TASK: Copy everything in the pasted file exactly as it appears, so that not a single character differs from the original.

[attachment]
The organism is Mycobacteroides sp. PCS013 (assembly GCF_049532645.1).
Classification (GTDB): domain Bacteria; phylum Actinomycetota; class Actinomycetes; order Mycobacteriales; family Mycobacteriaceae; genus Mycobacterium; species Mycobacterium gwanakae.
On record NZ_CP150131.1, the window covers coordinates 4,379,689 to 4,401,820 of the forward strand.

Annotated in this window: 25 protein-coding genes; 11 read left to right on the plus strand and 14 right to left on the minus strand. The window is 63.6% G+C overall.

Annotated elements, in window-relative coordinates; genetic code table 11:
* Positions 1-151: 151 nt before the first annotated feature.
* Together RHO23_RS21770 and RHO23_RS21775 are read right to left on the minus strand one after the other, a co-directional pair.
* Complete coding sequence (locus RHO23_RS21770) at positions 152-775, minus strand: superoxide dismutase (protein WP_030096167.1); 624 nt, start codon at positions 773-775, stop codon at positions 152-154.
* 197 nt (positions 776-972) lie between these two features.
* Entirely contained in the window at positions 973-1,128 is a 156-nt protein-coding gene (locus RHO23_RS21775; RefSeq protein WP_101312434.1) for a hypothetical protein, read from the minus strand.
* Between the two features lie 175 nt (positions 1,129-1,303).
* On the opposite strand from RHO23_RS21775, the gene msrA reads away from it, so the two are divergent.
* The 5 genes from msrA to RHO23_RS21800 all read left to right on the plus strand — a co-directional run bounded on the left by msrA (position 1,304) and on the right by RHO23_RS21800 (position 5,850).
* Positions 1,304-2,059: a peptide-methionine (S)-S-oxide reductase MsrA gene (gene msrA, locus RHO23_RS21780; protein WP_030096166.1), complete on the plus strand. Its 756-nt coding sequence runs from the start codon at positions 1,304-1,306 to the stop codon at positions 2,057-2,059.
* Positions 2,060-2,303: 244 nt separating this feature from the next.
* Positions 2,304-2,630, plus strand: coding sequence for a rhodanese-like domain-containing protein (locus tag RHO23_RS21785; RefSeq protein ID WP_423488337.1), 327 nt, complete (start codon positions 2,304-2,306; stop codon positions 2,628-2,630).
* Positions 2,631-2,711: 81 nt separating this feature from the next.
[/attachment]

The organism is Mycobacteroides sp. PCS013 (assembly GCF_049532645.1).
Classification (GTDB): domain Bacteria; phylum Actinomycetota; class Actinomycetes; order Mycobacteriales; family Mycobacteriaceae; genus Mycobacterium; species Mycobacterium gwanakae.
On record NZ_CP150131.1, the window covers coordinates 4,379,689 to 4,401,820 of the forward strand.

Annotated in this window: 25 protein-coding genes; 11 read left to right on the plus strand and 14 right to left on the minus strand. The window is 63.6% G+C overall.

Annotated elements, in window-relative coordinates; genetic code table 11:
* Positions 1-151: 151 nt before the first annotated feature.
* Together RHO23_RS21770 and RHO23_RS21775 are read right to left on the minus strand one after the other, a co-directional pair.
* Complete coding sequence (locus RHO23_RS21770) at positions 152-775, minus strand: superoxide dismutase (protein WP_030096167.1); 624 nt, start codon at positions 773-775, stop codon at positions 152-154.
* 197 nt (positions 776-972) lie between these two features.
* Entirely contained in the window at positions 973-1,128 is a 156-nt protein-coding gene (locus RHO23_RS21775; RefSeq protein WP_101312434.1) for a hypothetical protein, read from the minus strand.
* Between the two features lie 175 nt (positions 1,129-1,303).
* On the opposite strand from RHO23_RS21775, the gene msrA reads away from it, so the two are divergent.
* The 5 genes from msrA to RHO23_RS21800 all read left to right on the plus strand — a co-directional run bounded on the left by msrA (position 1,304) and on the right by RHO23_RS21800 (position 5,850).
* Positions 1,304-2,059: a peptide-methionine (S)-S-oxide reductase MsrA gene (gene msrA, locus RHO23_RS21780; protein WP_030096166.1), complete on the plus strand. Its 756-nt coding sequence runs from the start codon at positions 1,304-1,306 to the stop codon at positions 2,057-2,059.
* Positions 2,060-2,303: 244 nt separating this feature from the next.
* Positions 2,304-2,630, plus strand: coding sequence for a rhodanese-like domain-containing protein (locus tag RHO23_RS21785; RefSeq protein ID WP_423488337.1), 327 nt, complete (start codon positions 2,304-2,306; stop codon positions 2,628-2,630).
* Positions 2,631-2,711: 81 nt separating this feature from the next.